For many UC Davis students, the end of spring quarter means beach trips and BBQs – but for Transportation and Parking Services it means hundreds of bikes left on campus for the summer.
“We really encourage students not to leave their bikes on campus during the summer months,” said David Takemoto-Weerts, bicycle program coordinator for TAPS. “Not only do excessive unused bikes take up valuable [bike rack] space and pose a tripping hazard, they are also very tempting for thieves.“
During the summer, TAPS personnel regularly patrol the campus for abandoned bikes, which they then post with impoundment warnings that give the owner 48 hours to remove the bike, Takemoto-Weerts said.
Impounded bikes not reclaimed by their owners are often put up for sale in the annual spring bike auction, which TAPS holds in early May.
Though TAPS only impounds bikes that appear to be permanently abandoned, it is sometimes difficult to distinguish the abandoned bikes from bikes temporarily left on campus, Takemoto-Weerts said.
“Students should know that if they leave their bikes on university grounds for long periods during the summer, they are subject to impoundment,” he said.
Bike abandonment is especially a problem in the residential housing areas on campus, Takemoto-Weerts said.
“Often what we find is that first-years who are not allowed to have cars return their second year with their cars and never come back for their bikes,” he said. “Student housing can easily accumulate a lot of bikes at the end of the year that are never reclaimed.“
Residents who leave their bikes on housing property after the move-out date are fined an “improper checkout fee” of $75. Student housing staff warns residents that bikes must be removed from housing premises prior to the move-out date so that the problem of excessive accumulation does not occur, said Emily Galindo, director of student housing.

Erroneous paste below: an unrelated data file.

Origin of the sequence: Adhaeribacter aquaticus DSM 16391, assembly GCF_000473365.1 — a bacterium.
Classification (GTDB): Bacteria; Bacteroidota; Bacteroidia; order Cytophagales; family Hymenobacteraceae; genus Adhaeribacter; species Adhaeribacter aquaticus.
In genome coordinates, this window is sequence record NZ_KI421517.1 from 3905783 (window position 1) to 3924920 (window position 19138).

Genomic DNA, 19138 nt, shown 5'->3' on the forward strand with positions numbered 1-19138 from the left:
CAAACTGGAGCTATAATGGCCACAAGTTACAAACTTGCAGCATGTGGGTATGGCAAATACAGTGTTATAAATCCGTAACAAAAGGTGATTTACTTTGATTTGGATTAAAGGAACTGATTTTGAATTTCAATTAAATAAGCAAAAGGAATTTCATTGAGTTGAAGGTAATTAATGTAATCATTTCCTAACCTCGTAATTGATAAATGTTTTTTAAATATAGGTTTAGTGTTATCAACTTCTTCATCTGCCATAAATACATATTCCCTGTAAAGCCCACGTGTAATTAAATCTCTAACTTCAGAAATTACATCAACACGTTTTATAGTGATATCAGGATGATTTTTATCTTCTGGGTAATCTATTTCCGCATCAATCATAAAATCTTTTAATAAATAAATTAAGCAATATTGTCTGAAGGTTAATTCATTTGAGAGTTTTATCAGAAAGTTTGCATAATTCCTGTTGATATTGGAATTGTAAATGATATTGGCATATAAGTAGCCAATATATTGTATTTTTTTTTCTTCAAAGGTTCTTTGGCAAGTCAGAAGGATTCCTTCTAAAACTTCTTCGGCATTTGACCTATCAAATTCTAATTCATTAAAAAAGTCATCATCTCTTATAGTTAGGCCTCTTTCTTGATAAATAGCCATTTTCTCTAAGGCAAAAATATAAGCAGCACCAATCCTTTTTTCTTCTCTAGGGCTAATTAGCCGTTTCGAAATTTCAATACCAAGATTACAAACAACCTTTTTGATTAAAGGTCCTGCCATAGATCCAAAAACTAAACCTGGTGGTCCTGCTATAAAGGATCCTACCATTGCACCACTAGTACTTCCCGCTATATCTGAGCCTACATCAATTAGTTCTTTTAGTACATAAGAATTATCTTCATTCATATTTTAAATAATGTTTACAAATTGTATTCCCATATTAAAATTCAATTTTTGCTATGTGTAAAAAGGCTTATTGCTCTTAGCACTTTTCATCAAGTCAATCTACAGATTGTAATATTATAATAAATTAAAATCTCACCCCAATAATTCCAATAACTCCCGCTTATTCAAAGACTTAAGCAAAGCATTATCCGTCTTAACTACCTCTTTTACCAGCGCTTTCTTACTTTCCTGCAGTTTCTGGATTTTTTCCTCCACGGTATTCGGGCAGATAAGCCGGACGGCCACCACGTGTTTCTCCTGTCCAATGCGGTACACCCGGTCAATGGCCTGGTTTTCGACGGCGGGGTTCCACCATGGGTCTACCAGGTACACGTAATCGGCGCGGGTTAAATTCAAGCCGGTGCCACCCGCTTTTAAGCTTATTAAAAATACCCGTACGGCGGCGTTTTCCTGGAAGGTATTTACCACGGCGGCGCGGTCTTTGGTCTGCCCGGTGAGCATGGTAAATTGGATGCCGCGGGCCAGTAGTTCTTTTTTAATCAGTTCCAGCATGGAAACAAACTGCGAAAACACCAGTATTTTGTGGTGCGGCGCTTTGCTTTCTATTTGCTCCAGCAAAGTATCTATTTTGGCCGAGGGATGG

“[The staff] sends a notification by mail to both the students and their parents, stating the expectation that students take all belongings, including bikes, with them when they move out,” Galindo said. “After the move-out day, we tag any bikes left on the [housing] grounds with impoundment warnings.“
Students who wish to keep their bikes for the upcoming year can store their bikes with TAPS during the summer. Starting tomorrow and continuing through finals week, TAPS will take student’s bikes into its summer storage for a fee of $20, Takemoto-Weerts said.
“It is a really convenient service for students because it is right on campus,” he said. “However, we only accept up to 250 bikes, so I suggest that students bring their bikes in before the end of finals if they want a guaranteed spot.“
Student housing has also partnered with Door to Door Storage, which will pick up residents‘ items from their dorms during move-out week and store them locally for the summer. This service can also be used for bike storage, Sheehan said.
Graduating seniors and other students looking to get rid of their bikes have a variety of options.
Students can donate bikes to the Bike Barn, which accepts bikes during any of its open hours, said Nick Prsha, a manager at the Bike Barn.
“The bike can be in any condition,” he said. “We usually will build the bike up if it‘s in decent condition. If it‘s really rundown, we can usually strip it and use the parts to build other bikes.“
The Davis Bike Collective, located at 4th and L Streets, also accepts bikes in any condition for a tax write-off, said Darin Wick, a first-year who volunteers for the Bike Collective.
“If donors are not concerned with the tax write-off and can’t make it to our open hours, we will also accept donations left in the bike racks outside the shop,” he said.
For students who have lost the keys to their bike locks, TAPS also provides a lock cutting service during business hours. However, this service tends to become very impacted during finals week, Takemoto-Weerts said.
“Typically, our lock cutting service becomes really busy because students who lost their keys anytime during the year will suddenly decide to move their bike now that school is ending,” he said. “I suggest students try to take advantage of this service as soon as possible.“
The lock-cutting service is only provided on campus and bikes must either be previously registered with TAPS or undergo registration at the time of service.
For more information about bike services that TAPS offers, call 530-752-8277.
ERICA LEE can be reached at firstname.lastname@example.org